The Bourne Legacy (2012)
Instead, we are now following Aaron Cross (played by Jeremy Renner from The Avengers and The Hurt Locker), another one of the brainwashed agents from a secret government program. Thanks to the publicity of the Jason Bourne story, the cleanup crew is brought in to eliminate evidence of the subsequent programs. And that includes the elimination of Aaron Cross. The action in The Bourne Legacy roughly coincides with that of The Bourne Ultimatum and we recognize this based on a few television news clips that intersperse the film.
The action is definitely slow to start, taking over an hour to establish circumstances that we should have already gleaned from the original Bourne Trilogy. You get the same shaky camera work, there’s a female lead for balance, and it’s just a constant state of “what can we learn” and “how can we run away.”
While Renner did what he could, I found Aaron Cross to be not as likeable as Jason Bourne. We just don’t connect with his character in the same way. What’s more, the action feels disjointed, as if it were action for action’s sake. The ending is somewhat anti-climactic with the final sequence feeling like it’s only good enough to be a midway point. I don’t blame Hollywood for trying to capitalize on this franchise, but without Bourne, this is hardly a Bourne movie and it’s not nearly as intriguing to boot.
Jiro Dreams of Sushi (2011)
Who on Earth would want to spend over $300 for about a dozen pieces of sushi for dinner? While I’m not necessarily convinced that I’d want to spend about $30 per piece of raw fish and seasoned rice, after watching Jiro Dreams of Sushi, I can understand the appeal.
This is technically billed as a documentary about Jiro and his sushi restaurant in Japan, but it’s so much more than that. Yes, there is some good sushi in Vancouver, but nothing quite like what Jiro has to offer. He is a master at what he does and this film really does capture that passion for perfection, from choosing the right fish to orienting the pieces a certain way. If you love sushi or you love Japanese culture, you’ll love Jiro.
Up in the Air (2009)
It’s not exactly pleasant getting fired, but it’s not particularly enjoyable to do the firing either. And that’s why some companies outsource that task to other firms. In Up in the Air, George Clooney’s character specializes in the “letting go” of employees, flying all across the country to do it. Anna Kendrick is the young counterpart who wants to revolutionize that industry, turning to teleconferencing to do the firing remotely.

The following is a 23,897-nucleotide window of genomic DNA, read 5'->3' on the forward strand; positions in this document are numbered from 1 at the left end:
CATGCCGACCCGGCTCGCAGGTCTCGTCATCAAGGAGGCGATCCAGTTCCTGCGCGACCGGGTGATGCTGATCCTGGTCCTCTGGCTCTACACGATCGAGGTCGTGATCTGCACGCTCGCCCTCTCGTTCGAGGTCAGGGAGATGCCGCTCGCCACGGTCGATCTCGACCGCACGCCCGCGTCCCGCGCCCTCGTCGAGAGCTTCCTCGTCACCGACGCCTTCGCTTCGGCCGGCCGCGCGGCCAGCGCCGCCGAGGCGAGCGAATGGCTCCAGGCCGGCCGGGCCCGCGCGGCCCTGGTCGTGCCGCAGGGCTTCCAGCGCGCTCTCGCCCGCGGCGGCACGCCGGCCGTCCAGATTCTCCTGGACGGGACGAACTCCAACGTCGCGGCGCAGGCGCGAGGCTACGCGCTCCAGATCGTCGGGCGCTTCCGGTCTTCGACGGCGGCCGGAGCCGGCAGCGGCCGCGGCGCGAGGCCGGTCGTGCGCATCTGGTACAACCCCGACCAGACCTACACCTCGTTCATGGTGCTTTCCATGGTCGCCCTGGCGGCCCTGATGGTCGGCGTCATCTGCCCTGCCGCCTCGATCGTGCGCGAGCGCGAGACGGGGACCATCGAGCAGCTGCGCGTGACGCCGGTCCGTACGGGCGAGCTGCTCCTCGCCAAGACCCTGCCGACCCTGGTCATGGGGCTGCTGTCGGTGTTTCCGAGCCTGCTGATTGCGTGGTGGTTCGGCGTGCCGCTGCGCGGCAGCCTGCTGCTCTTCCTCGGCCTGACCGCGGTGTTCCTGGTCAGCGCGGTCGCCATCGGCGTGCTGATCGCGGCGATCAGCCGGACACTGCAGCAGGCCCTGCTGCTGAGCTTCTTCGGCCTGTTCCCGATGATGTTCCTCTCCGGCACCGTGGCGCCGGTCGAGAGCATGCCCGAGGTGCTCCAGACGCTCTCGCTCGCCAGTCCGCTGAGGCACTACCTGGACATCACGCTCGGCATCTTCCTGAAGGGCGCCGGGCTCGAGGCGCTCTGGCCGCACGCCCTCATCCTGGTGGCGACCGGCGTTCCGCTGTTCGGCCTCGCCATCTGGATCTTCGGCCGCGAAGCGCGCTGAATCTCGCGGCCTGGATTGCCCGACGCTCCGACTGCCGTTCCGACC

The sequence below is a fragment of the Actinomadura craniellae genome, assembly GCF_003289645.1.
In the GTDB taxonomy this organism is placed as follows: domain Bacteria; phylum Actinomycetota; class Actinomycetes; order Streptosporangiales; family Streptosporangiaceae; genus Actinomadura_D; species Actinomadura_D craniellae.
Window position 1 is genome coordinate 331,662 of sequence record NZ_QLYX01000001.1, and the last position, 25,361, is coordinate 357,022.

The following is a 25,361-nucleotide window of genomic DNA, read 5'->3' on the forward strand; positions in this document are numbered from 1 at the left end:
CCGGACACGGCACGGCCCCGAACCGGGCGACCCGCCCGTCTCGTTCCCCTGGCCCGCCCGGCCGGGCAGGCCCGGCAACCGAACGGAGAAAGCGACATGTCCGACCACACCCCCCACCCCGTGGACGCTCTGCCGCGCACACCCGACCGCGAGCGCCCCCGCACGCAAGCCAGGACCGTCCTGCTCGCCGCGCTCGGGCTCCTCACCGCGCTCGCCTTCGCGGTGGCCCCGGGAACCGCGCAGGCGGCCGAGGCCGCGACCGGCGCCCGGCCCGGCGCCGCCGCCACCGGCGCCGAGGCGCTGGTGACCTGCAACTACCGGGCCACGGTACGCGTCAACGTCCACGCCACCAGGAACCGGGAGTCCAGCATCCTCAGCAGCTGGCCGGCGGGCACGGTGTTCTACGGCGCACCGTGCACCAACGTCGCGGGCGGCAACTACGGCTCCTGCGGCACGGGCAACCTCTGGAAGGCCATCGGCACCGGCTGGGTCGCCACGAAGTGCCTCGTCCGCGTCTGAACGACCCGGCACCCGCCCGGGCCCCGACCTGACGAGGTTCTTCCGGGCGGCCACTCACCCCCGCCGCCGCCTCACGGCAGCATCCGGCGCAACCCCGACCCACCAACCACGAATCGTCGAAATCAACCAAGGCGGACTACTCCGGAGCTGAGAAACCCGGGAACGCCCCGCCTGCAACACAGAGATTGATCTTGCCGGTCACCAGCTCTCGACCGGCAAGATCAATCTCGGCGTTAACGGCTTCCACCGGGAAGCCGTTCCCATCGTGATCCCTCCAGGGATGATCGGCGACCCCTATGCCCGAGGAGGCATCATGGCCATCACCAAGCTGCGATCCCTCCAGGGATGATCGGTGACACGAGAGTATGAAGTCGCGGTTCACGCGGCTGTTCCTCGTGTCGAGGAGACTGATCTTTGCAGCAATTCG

There is a quiet quirkiness about this film that reminded me of The Descendants. You feel that struggle between being satisfied with the empty life and finally realizing just how empty your life is. The development can feel slow at times, but it’s all meaningful and well thought out. This wasn’t really what I expected, but I’m all the happier for it.
The Woman in Black (2012)
There’s a curse involving–you guessed it–a woman in black and all the children in the village are dying as a result.
Harry Potter Daniel Radcliffe’s character is there to deal with some paperwork when he falls into the middle of this curse and we get spooked by some cheap scares along the way.
No, you don’t get any real gruesome violence in The Woman in Black, but there are at least a few moments that will make you jump. Ultimately, The Woman in Black is easily forgettable and is already lost among the abundance of B-grade horror flicks.
American Reunion (2012)
The only reason why you’d want to watch American Reunion is because you watched the original American Pie movie and you enjoyed that style of humor. As a standalone film, American Reunion doesn’t hold much merit, but as a way to catch up with Jim, Jim’s dad, Michelle, Oz, Heather, Finch, Stifler and Stifler’s mom, this is a fun little romp that will put a smile on your face. Even John “Harold from White Castle” Cho is here to reprise his role as “MILF Guy #2.”
There are some cheap laughs and everything is highly predictable, but if you liked the original, this is a good way to waste 114 minutes.
Street Fighter IV: The Ties That Bind (2009)
Also known as Street Fighter IV: The Animated Movie, this was a special movie included in select Street Fighter IV video game bundles. Since Street Fighter IV effectively rebooted the franchise and brought fighting games back into the mainstream, it only makes sense that we get a way to catch up on the new story. We are introduced to Crimson Viper, Seth, S.I.N., BLECE and so on, while Ryu has to fight to control the Satsui no Hadou (“Surge of Murderous Intent”).
Again, not unlike American Reunion, the only people that would really be interested in The Ties That Bind are going to be the kind of people who are already playing Street Fighter (and reading Hadouken Online). The storyline rarely matters in fighting games, but this is a good way to get some background on both the old and the new characters in the game.